Scientists report for the first time that a snail’s seminal fluid proteins can suppress the mating success of the male side of its hermaphroditic partner.
by Rina Shaikh-Lesko
Although copulation is often brief, males of many animal species leave a lasting impression on their mates. The seminal fluid they deposit contains not just sperm, but proteins that can alter the physiology and behavior of the female, often in ways that hurt the paternal success of her subsequent mates.
Among hermaphrodites—animals with both male and female reproductive organs—mates themselves are potential competitors, too, and copulation gives seminal fluid proteins the unique opportunity to directly manipulate the recipient’s male as well as female function.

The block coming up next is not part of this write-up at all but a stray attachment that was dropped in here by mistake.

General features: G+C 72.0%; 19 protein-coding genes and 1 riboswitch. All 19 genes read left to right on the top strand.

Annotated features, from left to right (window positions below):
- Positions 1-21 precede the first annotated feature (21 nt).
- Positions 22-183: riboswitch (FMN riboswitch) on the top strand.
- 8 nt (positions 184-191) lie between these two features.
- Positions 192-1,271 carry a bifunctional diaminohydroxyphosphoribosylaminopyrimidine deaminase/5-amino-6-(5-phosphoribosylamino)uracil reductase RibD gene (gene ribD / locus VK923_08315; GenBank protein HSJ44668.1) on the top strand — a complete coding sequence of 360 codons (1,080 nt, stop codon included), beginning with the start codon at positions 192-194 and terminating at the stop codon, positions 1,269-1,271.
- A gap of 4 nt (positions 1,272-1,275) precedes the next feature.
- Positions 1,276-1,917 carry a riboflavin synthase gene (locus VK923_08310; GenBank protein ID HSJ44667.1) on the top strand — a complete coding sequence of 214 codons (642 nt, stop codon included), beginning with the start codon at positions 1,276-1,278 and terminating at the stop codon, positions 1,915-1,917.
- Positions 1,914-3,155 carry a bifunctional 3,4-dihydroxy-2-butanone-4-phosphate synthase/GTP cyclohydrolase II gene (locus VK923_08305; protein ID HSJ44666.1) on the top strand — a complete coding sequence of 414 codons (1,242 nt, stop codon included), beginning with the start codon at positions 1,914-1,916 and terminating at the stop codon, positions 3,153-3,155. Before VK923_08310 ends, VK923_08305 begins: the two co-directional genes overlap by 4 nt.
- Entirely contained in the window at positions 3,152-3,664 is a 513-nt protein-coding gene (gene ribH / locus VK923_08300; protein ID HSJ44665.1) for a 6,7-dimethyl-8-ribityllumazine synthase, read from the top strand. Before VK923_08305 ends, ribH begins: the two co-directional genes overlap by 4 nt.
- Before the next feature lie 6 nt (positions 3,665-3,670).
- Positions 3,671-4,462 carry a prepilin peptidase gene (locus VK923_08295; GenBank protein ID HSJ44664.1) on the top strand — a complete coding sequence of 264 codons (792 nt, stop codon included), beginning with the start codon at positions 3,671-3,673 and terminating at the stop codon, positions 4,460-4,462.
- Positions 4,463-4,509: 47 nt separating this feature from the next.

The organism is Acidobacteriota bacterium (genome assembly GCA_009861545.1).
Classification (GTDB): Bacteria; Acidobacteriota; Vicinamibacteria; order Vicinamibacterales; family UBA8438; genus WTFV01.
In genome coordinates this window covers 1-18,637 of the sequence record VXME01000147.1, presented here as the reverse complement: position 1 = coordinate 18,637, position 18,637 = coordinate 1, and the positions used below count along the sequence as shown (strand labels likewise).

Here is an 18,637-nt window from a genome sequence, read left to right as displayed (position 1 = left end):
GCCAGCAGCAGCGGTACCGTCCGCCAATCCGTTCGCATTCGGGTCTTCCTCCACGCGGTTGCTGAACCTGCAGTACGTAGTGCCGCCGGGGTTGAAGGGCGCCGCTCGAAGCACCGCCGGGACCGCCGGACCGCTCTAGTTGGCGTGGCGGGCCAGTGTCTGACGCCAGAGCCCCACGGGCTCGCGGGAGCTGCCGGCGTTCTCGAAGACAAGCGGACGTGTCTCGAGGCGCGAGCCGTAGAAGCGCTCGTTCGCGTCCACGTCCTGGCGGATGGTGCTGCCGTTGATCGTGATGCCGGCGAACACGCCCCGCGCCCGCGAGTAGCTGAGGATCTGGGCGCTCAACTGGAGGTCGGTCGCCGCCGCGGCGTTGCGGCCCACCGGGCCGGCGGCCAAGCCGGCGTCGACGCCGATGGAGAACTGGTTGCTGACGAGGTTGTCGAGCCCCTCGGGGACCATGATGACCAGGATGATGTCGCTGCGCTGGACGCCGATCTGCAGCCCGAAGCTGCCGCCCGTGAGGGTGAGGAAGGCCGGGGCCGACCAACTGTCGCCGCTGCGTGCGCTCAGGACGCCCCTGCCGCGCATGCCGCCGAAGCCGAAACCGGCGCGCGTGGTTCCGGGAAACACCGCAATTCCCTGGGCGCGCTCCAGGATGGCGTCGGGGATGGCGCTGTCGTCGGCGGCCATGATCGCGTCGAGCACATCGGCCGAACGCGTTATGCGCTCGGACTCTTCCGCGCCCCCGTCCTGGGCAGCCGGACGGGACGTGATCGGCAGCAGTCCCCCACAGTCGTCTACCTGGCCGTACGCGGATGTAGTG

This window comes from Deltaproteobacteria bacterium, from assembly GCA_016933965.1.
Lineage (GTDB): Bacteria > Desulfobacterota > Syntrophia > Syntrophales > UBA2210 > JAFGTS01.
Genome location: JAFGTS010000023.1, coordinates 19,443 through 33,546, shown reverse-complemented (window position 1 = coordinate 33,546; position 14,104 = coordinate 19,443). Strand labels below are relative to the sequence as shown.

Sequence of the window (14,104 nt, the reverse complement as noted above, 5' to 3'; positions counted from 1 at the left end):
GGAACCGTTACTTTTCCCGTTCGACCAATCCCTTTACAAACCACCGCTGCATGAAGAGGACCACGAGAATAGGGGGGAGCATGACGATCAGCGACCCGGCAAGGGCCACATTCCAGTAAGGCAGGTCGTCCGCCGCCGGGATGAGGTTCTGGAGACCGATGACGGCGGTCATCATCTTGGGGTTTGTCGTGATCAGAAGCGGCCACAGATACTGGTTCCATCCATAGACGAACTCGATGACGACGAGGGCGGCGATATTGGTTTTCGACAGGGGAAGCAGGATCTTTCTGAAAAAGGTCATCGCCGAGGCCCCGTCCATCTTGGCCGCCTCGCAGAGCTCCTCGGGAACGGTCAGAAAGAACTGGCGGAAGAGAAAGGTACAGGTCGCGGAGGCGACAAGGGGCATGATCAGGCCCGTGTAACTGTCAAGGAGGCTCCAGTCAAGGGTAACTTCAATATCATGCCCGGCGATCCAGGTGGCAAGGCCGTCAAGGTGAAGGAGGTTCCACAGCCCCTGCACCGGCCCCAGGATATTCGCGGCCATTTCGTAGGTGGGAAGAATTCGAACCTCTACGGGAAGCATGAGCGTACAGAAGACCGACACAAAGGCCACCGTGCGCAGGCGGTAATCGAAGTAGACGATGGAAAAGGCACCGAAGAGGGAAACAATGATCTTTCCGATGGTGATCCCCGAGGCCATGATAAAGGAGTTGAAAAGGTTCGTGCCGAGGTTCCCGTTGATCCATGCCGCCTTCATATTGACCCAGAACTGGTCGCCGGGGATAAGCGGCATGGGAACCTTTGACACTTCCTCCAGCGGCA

Ovipostatin, a seminal fluid protein (SFP) in the hermaphroditic freshwater snail Lymnaea stagnalis, cuts egg production in half in the sperm recipient, according to a 2010 study led by Joris Koene of VU University Amsterdam in the Netherlands.
It’s been theorized that SFPs might also affect the sperm-producing capacity of recipient snails—their maleness—to reduce competition within a population. “It had been predicted … more than 30 years ago, but no one had properly tested it,” says Koene…
(read more: The Scientist)
illustration: © Scott Leighton